Getting accurate and complete information is both a challenge and a necessity. It is human nature to resist disclosing personal or sensitive information to people who don't inspire your trust and confidence. Building trust requires time and a skillful assessment team. Steps to ensure that accurate information is collected include

  • Selecting consultants who inspire confidence and assure impartiality throughout the process
  • Ensuring that the board and staff are deeply committed to the assessment process and that they encourage everyone to provide honest, thoughtful information
  • Gathering information from multiple sources: board, staff, volunteers and external stakeholders
  • Being transparent about what information will be shared, with whom it will be shared, and how the findings will be used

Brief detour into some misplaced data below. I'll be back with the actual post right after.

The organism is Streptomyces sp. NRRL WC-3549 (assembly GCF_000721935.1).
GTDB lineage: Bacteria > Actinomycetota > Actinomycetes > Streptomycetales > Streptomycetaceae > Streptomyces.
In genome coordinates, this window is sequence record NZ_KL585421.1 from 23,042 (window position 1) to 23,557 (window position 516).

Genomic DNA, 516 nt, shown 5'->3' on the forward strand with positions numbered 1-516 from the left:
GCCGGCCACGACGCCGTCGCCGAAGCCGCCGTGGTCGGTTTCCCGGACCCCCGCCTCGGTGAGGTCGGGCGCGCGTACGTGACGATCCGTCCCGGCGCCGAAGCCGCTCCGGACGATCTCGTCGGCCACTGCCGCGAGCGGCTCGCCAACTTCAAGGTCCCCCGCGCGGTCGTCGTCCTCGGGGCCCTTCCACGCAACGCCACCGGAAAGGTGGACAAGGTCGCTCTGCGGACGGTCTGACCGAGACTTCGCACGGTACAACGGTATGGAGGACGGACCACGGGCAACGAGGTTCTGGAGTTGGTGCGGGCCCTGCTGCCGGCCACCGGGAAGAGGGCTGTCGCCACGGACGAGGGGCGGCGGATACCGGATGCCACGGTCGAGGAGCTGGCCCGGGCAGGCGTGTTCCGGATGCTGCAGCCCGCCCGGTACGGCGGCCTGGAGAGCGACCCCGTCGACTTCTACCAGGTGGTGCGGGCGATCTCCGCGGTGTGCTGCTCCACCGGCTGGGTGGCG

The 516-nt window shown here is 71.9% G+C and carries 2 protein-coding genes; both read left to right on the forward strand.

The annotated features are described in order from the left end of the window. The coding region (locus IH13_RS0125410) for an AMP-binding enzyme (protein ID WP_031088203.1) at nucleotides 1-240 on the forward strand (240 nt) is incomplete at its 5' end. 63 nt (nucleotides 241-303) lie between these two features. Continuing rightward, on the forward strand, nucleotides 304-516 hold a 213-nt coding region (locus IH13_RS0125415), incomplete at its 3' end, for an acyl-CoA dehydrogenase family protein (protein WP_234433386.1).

5. Confidentiality and ownership of findings
Nonprofits typically are eager to learn the assessment findings, but fearful of others having access to the same findings. Will they be judged, compared to other nonprofits, and suffer in the comparison? The key to avoiding these concerns is clarifying up front who owns the information, how it will be shared, and how it will be used.

If the assessment is required or requested by a funder, the nonprofit's and funder's agreement on information ownership and access should be disclosed at the outset of the process and at the beginning of each interview. Assessment findings should be shared with the executive director before they are included in the final report. Giving the director an opportunity to review, dispute, and potentially amend any findings before publication eliminates the fear of unpleasant surprises. The final report is generally shared with key staff and the board, although who sees the report and how it is used will vary based on the goals and strategies used.